Stanford Receiver Janvey Gets Most of Fees Over SEC Objections

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Ralph Janvey, the court-appointed receiver for R. Allen Stanford’s businesses, will get paid most of the $27.5 million he requested for his first 14 weeks of work managing the accused con man’s estate.

U.S. District Judge David Godbey in Dallas yesterday approved most of the payment sought by Janvey while rejecting, at least for now, about $2 million in fees and expenses for accounting firms and consultants. Godbey also said he would impose what he called a 20 percent holdback on the remaining $25.5 million in reimbursement “to see how everything works out.”

Kevin Sadler, Janvey’s attorney, told Godbey during yesterday’s hearing that the receiver expects to seek $17.7 million more in fees this year.

“We now know from our investigations this was not an overnight Ponzi scheme,” Sadler said. “Had it been, it would have been far less difficult to dismantle.”

The U.S. Securities and Exchange Commission, which picked Janvey, calculated the cost of the receiver’s investigation at $4,500 an hour based on the request for fees and expenses incurred by his team from Feb. 17 to May 30. Janvey, who has worked for six months without pay, said he already had discounted his bill by 20 percent.

Janvey was put in charge of Stanford’s corporate and personal assets after the SEC sued the Texas financier, some of his associates and three of his companies on Feb. 17. The SEC claims Stanford ran a “massive” Ponzi scheme that repaid early investors “improbable if not impossible” returns by taking money from later CD customers at Antigua-based Stanford International Bank Ltd.

SEC Request

The SEC, along with investors who bought more than $7 billion of allegedly bogus certificates of deposit through the bank, had urged Godbey to slash Janvey’s fees out of concern the receiver was consuming too much of Stanford’s estate.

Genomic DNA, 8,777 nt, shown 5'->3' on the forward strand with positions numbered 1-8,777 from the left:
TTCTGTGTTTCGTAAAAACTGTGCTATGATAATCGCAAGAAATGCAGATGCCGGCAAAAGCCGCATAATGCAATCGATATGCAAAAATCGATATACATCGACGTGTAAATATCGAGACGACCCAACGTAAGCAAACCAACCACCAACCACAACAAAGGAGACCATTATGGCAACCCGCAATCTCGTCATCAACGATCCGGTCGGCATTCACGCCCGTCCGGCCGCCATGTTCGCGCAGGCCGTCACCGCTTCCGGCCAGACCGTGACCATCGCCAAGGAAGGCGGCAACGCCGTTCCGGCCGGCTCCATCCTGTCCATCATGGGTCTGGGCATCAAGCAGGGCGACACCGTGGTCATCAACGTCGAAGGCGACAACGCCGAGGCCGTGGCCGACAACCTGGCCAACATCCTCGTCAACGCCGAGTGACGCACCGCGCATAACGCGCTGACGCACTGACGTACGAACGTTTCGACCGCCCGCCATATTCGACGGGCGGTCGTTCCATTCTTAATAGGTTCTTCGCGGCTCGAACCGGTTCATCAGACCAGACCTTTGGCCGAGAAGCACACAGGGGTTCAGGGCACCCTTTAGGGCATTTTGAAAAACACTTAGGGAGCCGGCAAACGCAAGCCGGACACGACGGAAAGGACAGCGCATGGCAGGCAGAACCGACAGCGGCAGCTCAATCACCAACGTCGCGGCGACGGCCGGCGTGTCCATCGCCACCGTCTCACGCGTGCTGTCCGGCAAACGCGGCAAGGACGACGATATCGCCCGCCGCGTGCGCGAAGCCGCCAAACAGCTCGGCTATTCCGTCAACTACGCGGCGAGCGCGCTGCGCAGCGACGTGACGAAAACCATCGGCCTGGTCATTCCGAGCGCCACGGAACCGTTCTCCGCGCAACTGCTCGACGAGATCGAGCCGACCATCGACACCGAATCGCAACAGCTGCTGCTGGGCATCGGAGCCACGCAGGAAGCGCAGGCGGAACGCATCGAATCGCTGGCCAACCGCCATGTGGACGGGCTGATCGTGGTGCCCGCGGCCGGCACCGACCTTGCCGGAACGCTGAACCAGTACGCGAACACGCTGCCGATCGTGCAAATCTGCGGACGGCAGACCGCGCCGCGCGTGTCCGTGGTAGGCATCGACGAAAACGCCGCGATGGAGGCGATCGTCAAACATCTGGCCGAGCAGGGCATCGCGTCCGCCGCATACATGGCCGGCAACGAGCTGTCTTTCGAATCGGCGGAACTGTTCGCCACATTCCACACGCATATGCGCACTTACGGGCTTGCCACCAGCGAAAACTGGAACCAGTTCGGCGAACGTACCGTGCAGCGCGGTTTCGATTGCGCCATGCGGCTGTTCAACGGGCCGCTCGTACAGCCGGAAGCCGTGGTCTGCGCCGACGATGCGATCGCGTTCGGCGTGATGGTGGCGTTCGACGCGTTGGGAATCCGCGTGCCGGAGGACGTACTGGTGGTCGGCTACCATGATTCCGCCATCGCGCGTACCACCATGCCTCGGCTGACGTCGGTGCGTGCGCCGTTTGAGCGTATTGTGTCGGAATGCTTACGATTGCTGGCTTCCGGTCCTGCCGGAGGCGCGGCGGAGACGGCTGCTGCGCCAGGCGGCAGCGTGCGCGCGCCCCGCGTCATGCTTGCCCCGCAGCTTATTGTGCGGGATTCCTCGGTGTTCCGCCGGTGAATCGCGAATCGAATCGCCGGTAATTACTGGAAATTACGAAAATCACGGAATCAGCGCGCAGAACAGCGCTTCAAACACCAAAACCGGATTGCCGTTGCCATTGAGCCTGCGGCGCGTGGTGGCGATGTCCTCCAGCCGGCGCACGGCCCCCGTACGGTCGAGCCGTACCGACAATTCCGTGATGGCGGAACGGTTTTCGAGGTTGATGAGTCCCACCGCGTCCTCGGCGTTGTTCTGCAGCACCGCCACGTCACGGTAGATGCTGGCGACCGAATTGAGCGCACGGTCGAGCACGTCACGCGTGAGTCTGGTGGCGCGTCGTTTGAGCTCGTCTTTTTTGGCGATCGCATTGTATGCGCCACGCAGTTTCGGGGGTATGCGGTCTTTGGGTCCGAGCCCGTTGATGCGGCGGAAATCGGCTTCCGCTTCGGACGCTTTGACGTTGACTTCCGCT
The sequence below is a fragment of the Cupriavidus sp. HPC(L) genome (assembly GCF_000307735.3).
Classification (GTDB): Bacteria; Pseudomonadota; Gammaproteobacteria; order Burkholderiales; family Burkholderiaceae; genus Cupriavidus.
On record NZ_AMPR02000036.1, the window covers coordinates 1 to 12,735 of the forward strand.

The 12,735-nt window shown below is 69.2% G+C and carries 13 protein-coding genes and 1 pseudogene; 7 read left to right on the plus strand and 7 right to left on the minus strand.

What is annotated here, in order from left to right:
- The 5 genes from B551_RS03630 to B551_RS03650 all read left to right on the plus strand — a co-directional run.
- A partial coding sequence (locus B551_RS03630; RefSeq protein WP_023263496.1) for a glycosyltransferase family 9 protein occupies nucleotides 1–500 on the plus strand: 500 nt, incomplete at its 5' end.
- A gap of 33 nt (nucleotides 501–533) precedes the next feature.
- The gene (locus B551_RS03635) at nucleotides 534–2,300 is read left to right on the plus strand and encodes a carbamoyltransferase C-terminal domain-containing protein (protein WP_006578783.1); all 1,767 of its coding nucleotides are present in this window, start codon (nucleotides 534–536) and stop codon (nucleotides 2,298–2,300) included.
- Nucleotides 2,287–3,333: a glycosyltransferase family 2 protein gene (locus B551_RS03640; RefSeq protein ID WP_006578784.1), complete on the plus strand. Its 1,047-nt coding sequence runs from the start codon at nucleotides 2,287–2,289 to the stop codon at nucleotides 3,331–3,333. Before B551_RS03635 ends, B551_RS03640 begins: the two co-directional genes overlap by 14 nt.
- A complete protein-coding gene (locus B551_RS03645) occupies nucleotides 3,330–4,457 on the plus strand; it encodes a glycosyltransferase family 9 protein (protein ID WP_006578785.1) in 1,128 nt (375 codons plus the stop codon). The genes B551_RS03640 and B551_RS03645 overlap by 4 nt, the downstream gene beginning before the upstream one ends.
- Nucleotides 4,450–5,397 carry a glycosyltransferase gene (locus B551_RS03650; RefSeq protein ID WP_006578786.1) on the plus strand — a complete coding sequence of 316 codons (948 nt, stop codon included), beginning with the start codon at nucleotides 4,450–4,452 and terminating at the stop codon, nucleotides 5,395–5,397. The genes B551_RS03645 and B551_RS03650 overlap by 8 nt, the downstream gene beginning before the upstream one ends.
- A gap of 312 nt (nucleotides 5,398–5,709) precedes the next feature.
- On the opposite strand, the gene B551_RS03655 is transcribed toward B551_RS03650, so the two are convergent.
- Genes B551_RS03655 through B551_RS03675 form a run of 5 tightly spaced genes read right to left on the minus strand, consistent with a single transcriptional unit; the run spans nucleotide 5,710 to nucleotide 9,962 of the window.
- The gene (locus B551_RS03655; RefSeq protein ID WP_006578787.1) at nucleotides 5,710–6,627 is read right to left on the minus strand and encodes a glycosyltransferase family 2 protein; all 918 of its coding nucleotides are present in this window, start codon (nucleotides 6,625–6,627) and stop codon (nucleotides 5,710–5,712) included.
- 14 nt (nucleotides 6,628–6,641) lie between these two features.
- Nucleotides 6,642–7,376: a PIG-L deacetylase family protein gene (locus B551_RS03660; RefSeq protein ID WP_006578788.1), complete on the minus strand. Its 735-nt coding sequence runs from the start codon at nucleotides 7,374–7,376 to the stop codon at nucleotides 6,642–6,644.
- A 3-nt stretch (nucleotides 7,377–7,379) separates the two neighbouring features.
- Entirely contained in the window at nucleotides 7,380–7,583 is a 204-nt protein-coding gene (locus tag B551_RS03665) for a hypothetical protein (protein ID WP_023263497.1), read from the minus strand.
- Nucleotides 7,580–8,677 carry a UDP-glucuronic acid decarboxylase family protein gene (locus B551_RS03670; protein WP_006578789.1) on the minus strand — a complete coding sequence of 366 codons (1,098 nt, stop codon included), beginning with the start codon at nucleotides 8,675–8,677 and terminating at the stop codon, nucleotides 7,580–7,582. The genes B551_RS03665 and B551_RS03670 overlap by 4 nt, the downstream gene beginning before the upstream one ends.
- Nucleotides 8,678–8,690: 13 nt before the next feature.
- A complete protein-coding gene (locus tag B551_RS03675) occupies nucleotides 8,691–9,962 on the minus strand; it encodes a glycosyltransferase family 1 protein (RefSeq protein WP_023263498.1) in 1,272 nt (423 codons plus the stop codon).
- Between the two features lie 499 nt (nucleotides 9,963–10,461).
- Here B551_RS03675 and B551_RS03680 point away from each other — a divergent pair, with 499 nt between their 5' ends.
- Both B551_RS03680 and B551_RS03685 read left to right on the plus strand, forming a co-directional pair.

“We do not believe the status quo can go forward,” David Reece, an SEC lawyer, told Godbey yesterday.

The SEC asked Godbey last month to cut the receiver’s fees by an additional 20 percent out of concern for how little investors will get back.

Stanford, who denies all wrongdoing, is in jail awaiting trial on 19 felony counts that mirror the SEC’s fraud allegations.

John J. Little, the court-appointed examiner who represents investors in the proceedings, said Janvey’s fees and expenses amounted to a “burn rate” of about $1.1 million a week through the end of July. The receiver reported that he had recovered about $81.1 million cash and assets as of July 31.

Preparing Budget

“Judge Godbey also made it clear that the receiver needs to prepare a budget and review that budget with the SEC and the examiner,” Little said after yesterday’s hearing, “and that the receiver needs to be cognizant of the amounts he has recovered as they relate to the amounts he is spending.”

Janvey, who has hired more than 100 lawyers and accountants to help him locate and secure Stanford’s assets, has said he was trying to recover the most money possible for the largest number of investors.

The SEC and Little also have objected to Janvey’s efforts to claw back principal and interest from investors who got some money back before Stanford’s scheme collapsed. The agency previously asked Godbey to strip Janvey of any reimbursement for his pursuit of 600 Stanford investors in an attempt to take back almost $1 billion.

Janvey has said that investors who got their money out before Stanford International Bank collapsed shouldn’t benefit at the expense of investors who lost everything.

‘Poor Folks’

“We want to help the thousands, the poor folks who put the last $70 million in before the music stopped,” Sadler told Godbey at a July 31 hearing. That was the amount of money Stanford took in from CD buyers during the 30 days before the SEC’s lawsuit, Janvey said.

After the July hearing, Godbey ruled that Janvey could only pursue investors for the interest payments they received on Stanford CDs. He delayed his decision to give the receiver time to appeal. The U.S. Court of Appeals in New Orleans is scheduled on Nov. 2 to hear arguments on the clawback ruling.

Stanford’s criminal-defense lawyer, Dick DeGuerin, who has opposed Janvey’s fee requests, was turned down when he asked the judge overseeing Stanford’s criminal case to unfreeze at least $10 million of the financier’s assets to pay defense lawyers. DeGuerin asked to quit as Stanford’s lawyer after he and the financier had a disagreement over how DeGuerin would be paid.

“This receiver business is a racket,” DeGuerin said in an e-mail after yesterday’s hearing. “Almost $30 million for six months of work, yet not a penny for the defense. Nice job if you can get it.”

The SEC case is Securities and Exchange Commission v. Stanford International Bank, 09-cv-00298, U.S. District Court, Northern District of Texas (Dallas). The criminal case is U.S. v. Stanford, 09-cr-00342, U.S. District Court, Southern District of Texas (Houston).


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